Reducing the Number of Fatalities and Serious Injuries Suffered by UK Cyclists
Fatalities and serious injuries to pedal cyclists in the UK are on the increase by ten percent and four percent respectively; according to statistics recently provided by the Department for Transport. This goes against the trend of decreasing casualties suffered by road users for all other forms of transport, and shows that more needs to be done to make pedal cycling safer in the UK.
This can be achieved through studying data such as that presented by the Department for Transport, to help ourselves to better understand the primary causes of accidents involving cyclists in this country. Possessing this knowledge can then help us to take measures to ensure that our roads become safer places to cycle.
To evidence this, 2012 statistics showed that ninety-three percent of collisions that caused cyclists to be seriously injured or killed were as a direct result of a collision with another car. Twenty-five percent of those accidents involved the related vehicle contacting the rear of the cyclists’ bike. This suggests that motorists aren’t giving cyclists enough room on the roads, and provides a sound argument on which to base one argument for raising awareness of cycling safety.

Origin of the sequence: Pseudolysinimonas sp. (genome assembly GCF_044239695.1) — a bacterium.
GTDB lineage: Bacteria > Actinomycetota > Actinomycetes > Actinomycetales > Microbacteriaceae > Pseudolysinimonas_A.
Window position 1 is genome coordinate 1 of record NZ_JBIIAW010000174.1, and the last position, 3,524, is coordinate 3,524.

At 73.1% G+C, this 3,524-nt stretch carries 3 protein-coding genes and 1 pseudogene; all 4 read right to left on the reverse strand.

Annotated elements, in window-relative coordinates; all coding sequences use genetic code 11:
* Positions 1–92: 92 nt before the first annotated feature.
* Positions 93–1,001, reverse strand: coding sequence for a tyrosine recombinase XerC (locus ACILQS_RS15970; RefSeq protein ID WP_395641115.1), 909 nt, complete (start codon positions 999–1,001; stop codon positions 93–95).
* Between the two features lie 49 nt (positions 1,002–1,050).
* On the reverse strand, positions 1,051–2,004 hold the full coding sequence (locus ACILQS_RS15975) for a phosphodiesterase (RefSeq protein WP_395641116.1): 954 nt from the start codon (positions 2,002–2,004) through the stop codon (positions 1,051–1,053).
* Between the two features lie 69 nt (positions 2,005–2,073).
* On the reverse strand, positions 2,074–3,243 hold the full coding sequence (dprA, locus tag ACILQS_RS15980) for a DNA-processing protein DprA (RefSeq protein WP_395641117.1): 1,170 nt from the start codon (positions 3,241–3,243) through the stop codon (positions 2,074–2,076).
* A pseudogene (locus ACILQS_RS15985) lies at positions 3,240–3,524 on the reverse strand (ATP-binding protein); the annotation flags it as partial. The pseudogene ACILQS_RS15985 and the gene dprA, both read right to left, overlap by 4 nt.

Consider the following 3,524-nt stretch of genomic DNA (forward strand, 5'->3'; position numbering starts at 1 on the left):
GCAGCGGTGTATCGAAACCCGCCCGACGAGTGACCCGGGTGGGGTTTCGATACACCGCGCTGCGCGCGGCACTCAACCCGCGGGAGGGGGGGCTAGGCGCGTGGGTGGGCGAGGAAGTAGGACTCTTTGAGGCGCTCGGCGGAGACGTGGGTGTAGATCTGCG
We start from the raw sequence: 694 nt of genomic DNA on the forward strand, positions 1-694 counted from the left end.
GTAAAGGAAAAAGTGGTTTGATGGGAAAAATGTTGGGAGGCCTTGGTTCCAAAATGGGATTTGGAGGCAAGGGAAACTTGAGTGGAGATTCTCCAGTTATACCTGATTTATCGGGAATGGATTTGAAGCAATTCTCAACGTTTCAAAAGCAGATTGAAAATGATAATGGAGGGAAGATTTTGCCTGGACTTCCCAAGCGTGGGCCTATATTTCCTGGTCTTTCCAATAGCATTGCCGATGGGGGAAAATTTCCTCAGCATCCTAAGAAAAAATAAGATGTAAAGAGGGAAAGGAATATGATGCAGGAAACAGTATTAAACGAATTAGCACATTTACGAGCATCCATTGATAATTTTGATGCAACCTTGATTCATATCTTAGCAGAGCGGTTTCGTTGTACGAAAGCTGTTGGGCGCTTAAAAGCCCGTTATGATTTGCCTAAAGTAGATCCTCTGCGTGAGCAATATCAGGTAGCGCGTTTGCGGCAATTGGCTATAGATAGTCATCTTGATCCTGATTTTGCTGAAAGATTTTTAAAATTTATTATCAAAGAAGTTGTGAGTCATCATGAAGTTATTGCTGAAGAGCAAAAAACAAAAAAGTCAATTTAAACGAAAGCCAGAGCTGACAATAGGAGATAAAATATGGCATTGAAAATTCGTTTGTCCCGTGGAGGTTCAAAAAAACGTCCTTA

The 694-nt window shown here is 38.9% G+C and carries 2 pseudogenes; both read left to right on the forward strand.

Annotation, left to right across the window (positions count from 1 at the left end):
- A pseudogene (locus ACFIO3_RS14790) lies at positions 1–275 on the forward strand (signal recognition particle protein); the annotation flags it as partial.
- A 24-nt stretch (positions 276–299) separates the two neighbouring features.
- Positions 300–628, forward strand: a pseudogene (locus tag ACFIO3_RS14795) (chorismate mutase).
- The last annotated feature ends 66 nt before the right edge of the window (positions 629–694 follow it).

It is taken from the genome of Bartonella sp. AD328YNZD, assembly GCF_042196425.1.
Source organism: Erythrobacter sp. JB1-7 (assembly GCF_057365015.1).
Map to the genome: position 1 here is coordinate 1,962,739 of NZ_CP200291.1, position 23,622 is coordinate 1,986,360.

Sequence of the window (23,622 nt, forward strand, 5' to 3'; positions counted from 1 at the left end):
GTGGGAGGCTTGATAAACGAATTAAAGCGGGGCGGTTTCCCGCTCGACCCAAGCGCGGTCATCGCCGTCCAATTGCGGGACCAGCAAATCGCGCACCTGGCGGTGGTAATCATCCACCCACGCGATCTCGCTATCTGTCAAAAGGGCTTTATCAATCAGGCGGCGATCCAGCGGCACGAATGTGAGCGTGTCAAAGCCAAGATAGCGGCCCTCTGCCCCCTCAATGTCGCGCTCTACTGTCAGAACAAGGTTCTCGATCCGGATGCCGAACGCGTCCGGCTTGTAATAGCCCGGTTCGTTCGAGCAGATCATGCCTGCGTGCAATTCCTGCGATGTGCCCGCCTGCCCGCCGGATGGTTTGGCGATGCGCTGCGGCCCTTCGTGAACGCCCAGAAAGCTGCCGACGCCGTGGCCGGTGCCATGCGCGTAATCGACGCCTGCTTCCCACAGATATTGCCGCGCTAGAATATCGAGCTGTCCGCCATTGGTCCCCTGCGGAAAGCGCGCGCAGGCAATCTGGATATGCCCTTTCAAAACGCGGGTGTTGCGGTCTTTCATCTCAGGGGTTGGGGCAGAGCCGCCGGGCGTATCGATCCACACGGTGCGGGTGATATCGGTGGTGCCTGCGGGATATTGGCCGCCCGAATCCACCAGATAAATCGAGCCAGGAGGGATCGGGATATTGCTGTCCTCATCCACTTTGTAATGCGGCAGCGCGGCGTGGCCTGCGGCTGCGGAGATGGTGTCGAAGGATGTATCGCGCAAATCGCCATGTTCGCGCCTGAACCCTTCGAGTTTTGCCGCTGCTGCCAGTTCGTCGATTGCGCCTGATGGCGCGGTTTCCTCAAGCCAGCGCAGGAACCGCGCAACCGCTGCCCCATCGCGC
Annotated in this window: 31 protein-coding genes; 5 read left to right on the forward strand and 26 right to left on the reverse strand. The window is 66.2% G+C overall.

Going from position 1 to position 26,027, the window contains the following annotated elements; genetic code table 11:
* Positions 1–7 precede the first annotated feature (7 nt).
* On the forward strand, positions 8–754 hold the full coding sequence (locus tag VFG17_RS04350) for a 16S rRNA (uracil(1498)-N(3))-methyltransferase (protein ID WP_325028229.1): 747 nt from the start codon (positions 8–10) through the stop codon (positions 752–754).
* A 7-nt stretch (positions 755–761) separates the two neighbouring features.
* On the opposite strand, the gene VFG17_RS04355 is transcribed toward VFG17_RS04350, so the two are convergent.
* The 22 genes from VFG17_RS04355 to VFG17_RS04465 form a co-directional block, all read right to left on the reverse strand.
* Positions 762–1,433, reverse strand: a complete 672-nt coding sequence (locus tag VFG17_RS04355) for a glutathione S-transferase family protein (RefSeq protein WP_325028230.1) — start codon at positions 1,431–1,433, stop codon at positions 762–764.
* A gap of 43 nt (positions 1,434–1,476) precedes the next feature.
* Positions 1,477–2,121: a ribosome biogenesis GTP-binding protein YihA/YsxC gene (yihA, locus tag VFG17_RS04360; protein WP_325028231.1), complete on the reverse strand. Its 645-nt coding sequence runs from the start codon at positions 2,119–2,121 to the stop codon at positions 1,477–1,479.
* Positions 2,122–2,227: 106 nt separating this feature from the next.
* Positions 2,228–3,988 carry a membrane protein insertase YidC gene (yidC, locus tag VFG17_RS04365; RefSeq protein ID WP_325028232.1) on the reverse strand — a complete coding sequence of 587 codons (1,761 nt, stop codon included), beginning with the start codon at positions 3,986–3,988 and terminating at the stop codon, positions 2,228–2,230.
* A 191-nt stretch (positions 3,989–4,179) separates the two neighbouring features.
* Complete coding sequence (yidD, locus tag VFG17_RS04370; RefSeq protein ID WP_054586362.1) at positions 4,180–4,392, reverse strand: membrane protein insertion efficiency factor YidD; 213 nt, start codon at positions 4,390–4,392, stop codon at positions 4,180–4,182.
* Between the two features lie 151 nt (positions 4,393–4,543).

Making Our Roads Safer
It is just one example of how invaluable it can be to study road statistics and use them as a platform for making our roads safer. Such data also reiterates the need for you as a cyclist to be so careful with relation to the actions of other road users, as well as your own.
These ideas were put into practice by the recent government ‘THINK! Cyclist’ public communications campaign which works in partnership with Transport for London. The campaign puts into practice the concept that using a series of tips founded through statistical data can help educate and remind drivers and cyclists about the safest ways to drive and ride.
The campaign has been extended to run in five cities across England where the number of cyclists killed or seriously injured is at its highest point. These are Birmingham, Bristol, Cambridge, Leeds and Manchester. Its key messages include encouraging drivers to look out for cyclists at junctions and imploring cyclists to ride centrally on narrow roads.
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